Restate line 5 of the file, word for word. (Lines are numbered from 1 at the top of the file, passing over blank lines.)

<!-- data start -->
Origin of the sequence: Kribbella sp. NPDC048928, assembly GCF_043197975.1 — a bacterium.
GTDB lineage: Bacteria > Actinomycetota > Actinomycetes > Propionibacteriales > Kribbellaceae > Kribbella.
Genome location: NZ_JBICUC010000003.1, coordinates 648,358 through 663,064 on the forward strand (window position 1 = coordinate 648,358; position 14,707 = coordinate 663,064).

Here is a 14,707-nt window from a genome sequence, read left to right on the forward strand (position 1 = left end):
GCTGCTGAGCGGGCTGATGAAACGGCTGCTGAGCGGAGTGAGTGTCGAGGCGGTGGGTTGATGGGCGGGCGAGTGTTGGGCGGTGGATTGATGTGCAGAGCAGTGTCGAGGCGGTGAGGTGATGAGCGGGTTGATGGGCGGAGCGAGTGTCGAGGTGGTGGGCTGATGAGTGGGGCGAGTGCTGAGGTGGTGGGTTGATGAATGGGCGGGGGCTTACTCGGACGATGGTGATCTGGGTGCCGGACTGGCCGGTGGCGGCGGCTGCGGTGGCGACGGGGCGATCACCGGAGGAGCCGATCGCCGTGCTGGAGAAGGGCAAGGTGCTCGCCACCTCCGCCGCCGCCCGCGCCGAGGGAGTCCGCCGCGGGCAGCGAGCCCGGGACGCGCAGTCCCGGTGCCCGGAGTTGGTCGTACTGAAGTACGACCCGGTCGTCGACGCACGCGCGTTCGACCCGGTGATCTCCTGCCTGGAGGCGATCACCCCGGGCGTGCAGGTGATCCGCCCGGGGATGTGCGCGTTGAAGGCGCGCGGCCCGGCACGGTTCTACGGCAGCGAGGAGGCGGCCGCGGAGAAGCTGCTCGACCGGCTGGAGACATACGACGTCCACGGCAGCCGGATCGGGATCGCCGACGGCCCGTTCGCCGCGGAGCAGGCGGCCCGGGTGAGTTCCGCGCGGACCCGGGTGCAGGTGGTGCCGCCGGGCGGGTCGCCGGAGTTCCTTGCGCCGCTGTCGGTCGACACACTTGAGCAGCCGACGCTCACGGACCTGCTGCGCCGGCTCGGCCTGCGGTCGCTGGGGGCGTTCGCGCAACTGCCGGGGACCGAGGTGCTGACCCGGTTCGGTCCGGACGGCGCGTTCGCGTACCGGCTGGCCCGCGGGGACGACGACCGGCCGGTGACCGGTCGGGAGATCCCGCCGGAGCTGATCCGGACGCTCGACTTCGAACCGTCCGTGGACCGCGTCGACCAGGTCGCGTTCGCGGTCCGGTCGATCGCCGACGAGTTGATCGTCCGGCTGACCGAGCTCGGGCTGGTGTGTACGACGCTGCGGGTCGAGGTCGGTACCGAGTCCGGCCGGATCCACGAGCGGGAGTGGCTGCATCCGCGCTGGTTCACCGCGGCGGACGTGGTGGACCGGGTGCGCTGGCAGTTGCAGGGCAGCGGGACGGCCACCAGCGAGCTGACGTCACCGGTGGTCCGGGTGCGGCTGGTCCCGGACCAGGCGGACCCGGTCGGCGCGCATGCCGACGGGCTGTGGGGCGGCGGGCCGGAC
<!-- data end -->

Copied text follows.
GCTGCTGAGCGGGCTGATGAAACGGCTGCTGAGCGGAGTGAGTGTCGAGGCGGTGGGTTGATGGGCGGGCGAGTGTTGGGCGGTGGATTGATGTGCAGAGCAGTGTCGAGGCGGTGAGGTGATGAGCGGGTTGATGGGCGGAGCGAGTGTCGAGGTGGTGGGCTGATGAGTGGGGCGAGTGCTGAGGTGGTGGGTTGATGAATGGGCGGGGGCTTACTCGGACGATGGTGATCTGGGTGCCGGACTGGCCGGTGGCGGCGGCTGCGGTGGCGACGGGGCGATCACCGGAGGAGCCGATCGCCGTGCTGGAGAAGGGCAAGGTGCTCGCCACCTCCGCCGCCGCCCGCGCCGAGGGAGTCCGCCGCGGGCAGCGAGCCCGGGACGCGCAGTCCCGGTGCCCGGAGTTGGTCGTACTGAAGTACGACCCGGTCGTCGACGCACGCGCGTTCGACCCGGTGATCTCCTGCCTGGAGGCGATCACCCCGGGCGTGCAGGTGATCCGCCCGGGGATGTGCGCGTTGAAGGCGCGCGGCCCGGCACGGTTCTACGGCAGCGAGGAGGCGGCCGCGGAGAAGCTGCTCGACCGGCTGGAGACATACGACGTCCACGGCAGCCGGATCGGGATCGCCGACGGCCCGTTCGCCGCGGAGCAGGCGGCCCGGGTGAGTTCCGCGCGGACCCGGGTGCAGGTGGTGCCGCCGGGCGGGTCGCCGGAGTTCCTTGCGCCGCTGTCGGTCGACACACTTGAGCAGCCGACGCTCACGGACCTGCTGCGCCGGCTCGGCCTGCGGTCGCTGGGGGCGTTCGCGCAACTGCCGGGGACCGAGGTGCTGACCCGGTTCGGTCCGGACGGCGCGTTCGCGTACCGGCTGGCCCGCGGGGACGACGACCGGCCGGTGACCGGTCGGGAGATCCCGCCGGAGCTGATCCGGACGCTCGACTTCGAACCGTCCGTGGACCGCGTCGACCAGGTCGCGTTCGCGGTCCGGTCGATCGCCGACGAGTTGATCGTCCGGCTGACCGAGCTCGGGCTGGTGTGTACGACGCTGCGGGTCGAGGTCGGTACCGAGTCCGGCCGGATCCACGAGCGGGAGTGGCTGCATCCGCGCTGGTTCACCGCGGCGGACGTGGTGGACCGGGTGCGCTGGCAGTTGCAGGGCAGCGGGACGGCCACCAGCGAGCTGACGTCACCGGTGGTCCGGGTGCGGCTGGTCCCGGACCAGGCGGACCCGGTCGGCGCGCATGCCGACGGGCTGTGGGGCGGCGGGCCGGAC